There was an instant of hesitation on the kid's part, hinting at suspicion, but Foley overrode it, with annoyance reasonable in view of the time wasted by Stuart's oversleeping: "C'mon, Stuart, let's go! We gotta get up there for the interview with your new boss, Mr. D'Trinidad. Eddie's a busy man. We're already an hour and a half late!" Foley had told him that he'd found a job for him as a busboy in the banquet department at the Jack Tar Hotel.
Stuart got into the back seat of the police car. The cops had chosen an older vehicle with two doors and large, thickly cushioned seats and headrests. Foley sat in the passenger's seat up front with Mollat.
Mollat started the engine, U-turned around a center-street island, and headed south up a gradual, 12-block incline that leveled off at Washington Street. In that vicinity, Van Ness Avenue began its downward, 12-block slope toward City Hall and Market Street. Halfway down, on the eastern side of Cathedral Hill, lay the Jack Tar Hotel, since renamed for the promontory on which it stands.
Mollat drove right by it. Stuart never even noticed.
They turned left on Eddy, a block away from Northern Police Station, and headed downtown in an easterly direction toward Market, where a jog to the right across the wide thoroughfare would take them, more or less south again, to their destination: the Hall of Justice.
Two blocks later, at the corner of Eddy and Larkin Streets, Mollat stopped for a red light. It was there that Foley chose to cut short his small talk, turn around, and look Stuart squarely in the eye.
"Stuart," he began, "we have a warrant for your arrest for murder, assault to commit murder, and assault with a deadly weapon. This is the Golden Dragon case."
Stuart looked right back at him. With relative calm, the boy said, "Give me evidence."
Foley read him his rights according to Miranda: "Stuart, you have the right to remain silent; anything you say can and will be used against you in a court of law; you have a right to talk to a lawyer and have him present with you while you are being questioned; if you cannot afford to hire a lawyer, one will be appointed to represent you before any questioning, if you wish one. Stuart, do you understand each of these rights I have explained to you?"
"Stuart, having these rights in mind, do you wish to talk to me now?"
"Yeah, I'll tell you. I didn't do it! Give me evidence!"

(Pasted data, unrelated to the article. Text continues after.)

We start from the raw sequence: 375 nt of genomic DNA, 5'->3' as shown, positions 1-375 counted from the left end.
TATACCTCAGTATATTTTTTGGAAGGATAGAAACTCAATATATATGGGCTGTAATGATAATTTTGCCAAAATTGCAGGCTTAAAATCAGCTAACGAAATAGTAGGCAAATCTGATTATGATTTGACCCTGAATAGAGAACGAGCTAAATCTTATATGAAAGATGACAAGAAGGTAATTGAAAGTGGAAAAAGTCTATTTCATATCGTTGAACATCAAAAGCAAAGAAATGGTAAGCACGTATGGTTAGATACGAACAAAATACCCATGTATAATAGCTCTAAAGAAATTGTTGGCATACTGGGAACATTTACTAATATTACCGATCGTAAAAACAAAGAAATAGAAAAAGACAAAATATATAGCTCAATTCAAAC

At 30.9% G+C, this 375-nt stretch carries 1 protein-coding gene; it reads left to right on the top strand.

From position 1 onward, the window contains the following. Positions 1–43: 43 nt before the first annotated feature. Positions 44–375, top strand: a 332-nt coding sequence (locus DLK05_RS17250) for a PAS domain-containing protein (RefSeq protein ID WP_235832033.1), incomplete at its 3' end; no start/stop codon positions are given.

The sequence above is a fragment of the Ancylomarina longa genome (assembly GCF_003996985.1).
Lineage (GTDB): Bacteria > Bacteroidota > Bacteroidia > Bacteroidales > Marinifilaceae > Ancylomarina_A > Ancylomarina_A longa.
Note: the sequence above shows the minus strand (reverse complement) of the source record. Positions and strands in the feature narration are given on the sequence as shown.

Foley leaned over and handcuffed Stuart's wrists so that they hung in front of him.
The kid began to cry, declaring again and again, "I didn't do it!" He pounded the back of the front seat with his shackled fists. "Give me evidence! Give me evidence!"
On their way into the garage at the Hall of Justice at precisely noon, the car passed Peter Cleveland, a Channel 7 newsman on the police beat, with a TV cameraman at his side.
"Aw, shit!" exclaimed Foley. "Someone tipped these guys off." Turning to Stuart: "These are newsmen. Get down and don't say a word! Don't say anything at all."
Stuart did as he was told.
Mollat pulled into what the Task Force called the "getaway spot" near a side door close to the entrance of the garage.
"What's going on?" Cleveland hailed.
"Not too much," replied Foley with a wave.
The cops sneaked Stuart out of the car, hustled him through the door and up a back stairway.
After Easter, Foley ran into Cleveland again. "What were you doing in the garage when I saw you there last week?" the cop asked.
"Waiting for them to bring in the suspects in the 'Meter-gate'case," Cleveland told him.
Toward the end of March in 1978, "Meter-gate," involving a band of municipal employees dipping into funds collected from the parking meters all over town, rated as the biggest scandal in San Francisco so far that year.
Foley then informed the newsman of the identity of the passenger he and Mollat had hidden in the car that day: "the first arrest in the Golden Dragon case."
Cleveland groaned, "Oh, my God, there went the scoop of my life!"
If the newsman had known who Stuart was and had seen him coming in, the story could have broken to the public as a news flash on television before the boy had a chance to open his mouth and confess in the Gang Task Force office.